Steven Brust

“The WSWS functions for me as an antidote”

15 February 2013

As part of marking the 15th Anniversary of the World Socialist Web Site, we invite readers to send in comments on why you read the WSWS. Below we publish a letter from Steven Brust, American science fiction writer and son of Workers League founding members, Jean and Bill Brust.

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The WSWS functions for me as an antidote.

To a writer, nothing is more important than milieu; the people with whom one associates on a daily basis inevitably have a powerful effect on one’s work. It is largely from conversation and interaction with colleagues that a writer forms conclusions about what to strive for, and how to use technique to achieve those goals.

Working as a writer, more particularly as a genre writer, I find myself surrounded by all manner of petit bourgeois ideology. Dismissal of science as applied to history, each and every form of identity politics, and smug, arrogant superiority directed against any coherent theoretical position are just some of what I see around me. To be sure, there is the other side: These are intelligent people, and conversation with them on literary subjects is invaluable to spurring my own ideas on how best to please, frighten, move, and occasionally even enlighten those who have trusted me to tell them a story.

It is one thing to have faith that the world around us is understandable; it is quite another to have that demonstrated: to read, every day, concrete scientific analysis of the day’s events.

The first thing I always look for is a letter and a reply—because those demonstrate most sharply the methods of science, and I get positively excited following the reasoning. Next, for a similar reason, I look for polemics. The art reviews—especially those by Mr. Walsh—are naturally of great interest to me.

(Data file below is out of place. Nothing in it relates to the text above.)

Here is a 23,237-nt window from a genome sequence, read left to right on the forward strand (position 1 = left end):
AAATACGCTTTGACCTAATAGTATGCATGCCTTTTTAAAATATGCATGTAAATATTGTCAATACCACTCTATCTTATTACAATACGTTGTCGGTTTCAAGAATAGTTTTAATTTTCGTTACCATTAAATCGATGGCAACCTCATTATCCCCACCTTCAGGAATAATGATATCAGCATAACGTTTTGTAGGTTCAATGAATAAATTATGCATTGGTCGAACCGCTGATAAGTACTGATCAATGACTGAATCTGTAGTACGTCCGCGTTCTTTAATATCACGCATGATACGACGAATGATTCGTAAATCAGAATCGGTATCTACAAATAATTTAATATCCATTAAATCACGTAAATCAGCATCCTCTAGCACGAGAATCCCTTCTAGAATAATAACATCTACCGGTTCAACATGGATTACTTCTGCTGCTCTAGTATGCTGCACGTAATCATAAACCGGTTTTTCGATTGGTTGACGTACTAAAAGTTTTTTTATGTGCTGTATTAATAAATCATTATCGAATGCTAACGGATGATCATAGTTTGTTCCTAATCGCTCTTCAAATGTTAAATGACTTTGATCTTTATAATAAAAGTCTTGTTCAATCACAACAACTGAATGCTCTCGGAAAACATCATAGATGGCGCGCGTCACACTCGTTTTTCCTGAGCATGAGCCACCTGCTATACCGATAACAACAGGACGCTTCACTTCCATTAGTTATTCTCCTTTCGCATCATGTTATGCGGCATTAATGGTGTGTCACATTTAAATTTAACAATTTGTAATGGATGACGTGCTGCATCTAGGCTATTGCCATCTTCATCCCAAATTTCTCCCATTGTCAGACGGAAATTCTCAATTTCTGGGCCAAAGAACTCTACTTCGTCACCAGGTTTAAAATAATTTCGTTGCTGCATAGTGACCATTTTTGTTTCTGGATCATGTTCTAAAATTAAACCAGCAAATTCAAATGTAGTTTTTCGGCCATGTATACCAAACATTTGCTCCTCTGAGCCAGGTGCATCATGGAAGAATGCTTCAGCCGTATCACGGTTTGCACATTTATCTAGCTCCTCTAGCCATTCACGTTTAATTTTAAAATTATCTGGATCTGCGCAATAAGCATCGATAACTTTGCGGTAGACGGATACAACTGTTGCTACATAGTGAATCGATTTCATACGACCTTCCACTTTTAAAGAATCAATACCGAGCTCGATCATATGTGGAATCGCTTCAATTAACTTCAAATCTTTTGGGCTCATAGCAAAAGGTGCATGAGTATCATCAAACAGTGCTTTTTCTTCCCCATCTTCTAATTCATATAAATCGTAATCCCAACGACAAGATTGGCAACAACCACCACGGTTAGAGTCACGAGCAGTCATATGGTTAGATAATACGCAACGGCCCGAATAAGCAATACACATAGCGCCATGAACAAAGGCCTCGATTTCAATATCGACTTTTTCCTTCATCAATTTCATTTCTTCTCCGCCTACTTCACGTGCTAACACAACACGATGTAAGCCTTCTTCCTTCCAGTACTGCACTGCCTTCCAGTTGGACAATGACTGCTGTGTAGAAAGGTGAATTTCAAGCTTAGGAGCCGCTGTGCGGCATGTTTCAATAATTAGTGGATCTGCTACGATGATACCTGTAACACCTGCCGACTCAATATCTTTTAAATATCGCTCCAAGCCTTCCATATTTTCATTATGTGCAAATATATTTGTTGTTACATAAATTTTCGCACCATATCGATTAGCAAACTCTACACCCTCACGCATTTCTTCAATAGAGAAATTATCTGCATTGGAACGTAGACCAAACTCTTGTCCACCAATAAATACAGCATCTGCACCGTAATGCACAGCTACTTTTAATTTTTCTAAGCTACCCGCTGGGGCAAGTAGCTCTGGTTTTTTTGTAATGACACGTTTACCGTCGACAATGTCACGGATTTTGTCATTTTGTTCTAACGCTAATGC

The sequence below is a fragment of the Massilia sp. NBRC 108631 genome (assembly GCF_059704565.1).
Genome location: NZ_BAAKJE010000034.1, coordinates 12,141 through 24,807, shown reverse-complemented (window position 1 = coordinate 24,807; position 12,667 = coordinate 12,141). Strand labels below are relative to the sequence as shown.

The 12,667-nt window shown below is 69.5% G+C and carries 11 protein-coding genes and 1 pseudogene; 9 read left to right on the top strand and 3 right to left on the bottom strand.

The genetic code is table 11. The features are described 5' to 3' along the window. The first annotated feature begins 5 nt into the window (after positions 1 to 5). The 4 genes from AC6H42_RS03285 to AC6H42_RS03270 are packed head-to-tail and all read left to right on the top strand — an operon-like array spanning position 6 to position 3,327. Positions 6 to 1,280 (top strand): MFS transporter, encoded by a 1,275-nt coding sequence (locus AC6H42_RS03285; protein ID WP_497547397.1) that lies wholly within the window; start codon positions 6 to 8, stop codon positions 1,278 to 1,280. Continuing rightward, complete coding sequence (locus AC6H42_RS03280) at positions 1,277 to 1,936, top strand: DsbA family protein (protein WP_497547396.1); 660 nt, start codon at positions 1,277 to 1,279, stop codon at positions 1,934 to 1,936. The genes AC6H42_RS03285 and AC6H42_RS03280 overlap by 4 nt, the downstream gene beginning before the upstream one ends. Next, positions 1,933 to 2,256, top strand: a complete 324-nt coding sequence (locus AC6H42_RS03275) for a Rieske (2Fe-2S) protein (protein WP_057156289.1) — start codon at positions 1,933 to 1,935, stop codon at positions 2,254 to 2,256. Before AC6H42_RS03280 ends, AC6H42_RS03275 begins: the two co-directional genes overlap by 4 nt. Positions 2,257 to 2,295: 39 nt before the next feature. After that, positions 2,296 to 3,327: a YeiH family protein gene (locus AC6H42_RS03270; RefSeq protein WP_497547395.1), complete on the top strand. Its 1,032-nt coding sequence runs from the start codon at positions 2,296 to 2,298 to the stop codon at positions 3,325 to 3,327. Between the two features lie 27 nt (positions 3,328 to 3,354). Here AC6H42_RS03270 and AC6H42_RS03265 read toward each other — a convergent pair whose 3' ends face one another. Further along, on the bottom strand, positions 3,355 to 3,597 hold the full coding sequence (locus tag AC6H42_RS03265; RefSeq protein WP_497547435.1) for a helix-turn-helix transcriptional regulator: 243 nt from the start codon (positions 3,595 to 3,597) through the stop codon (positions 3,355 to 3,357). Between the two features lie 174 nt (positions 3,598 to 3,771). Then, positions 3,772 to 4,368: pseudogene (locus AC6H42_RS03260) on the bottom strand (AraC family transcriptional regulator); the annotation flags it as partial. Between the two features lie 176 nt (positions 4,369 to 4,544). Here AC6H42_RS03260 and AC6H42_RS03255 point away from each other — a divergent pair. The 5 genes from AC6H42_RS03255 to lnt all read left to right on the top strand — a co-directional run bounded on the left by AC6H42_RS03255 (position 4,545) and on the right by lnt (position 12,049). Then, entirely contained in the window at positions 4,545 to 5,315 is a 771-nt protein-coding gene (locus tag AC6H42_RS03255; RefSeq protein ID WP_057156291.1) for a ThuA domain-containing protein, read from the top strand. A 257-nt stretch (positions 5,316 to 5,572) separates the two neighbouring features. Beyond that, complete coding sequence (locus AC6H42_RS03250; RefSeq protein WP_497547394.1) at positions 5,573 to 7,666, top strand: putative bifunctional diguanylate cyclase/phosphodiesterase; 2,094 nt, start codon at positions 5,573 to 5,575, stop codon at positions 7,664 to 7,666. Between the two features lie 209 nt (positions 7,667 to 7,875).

But it is the daily news coverage that is the most valuable. It is easy to think in abstractions, like, the war in the Middle East is about oil, or, the Obama administration is as reactionary as the Bush administration was. It is far more difficult and valuable to see in detail, with hard facts and clear, precise argument, exactly how specific events fit into the broader context. When surrounded by impressionism disguised as politics, or reaction cloaking itself as liberalism, or subjectivism passing itself off as principle, actual understanding is vital for keeping my feet on the ground.

Because here’s the thing: No matter how much one tells stories of magical beasts or impossible worlds, in the end, it is always the world of here and now one is writing about. The better one understands that world, the more powerful the stories will be.

Steven Brust

American science fiction writer and son of Jean and Bill Brust

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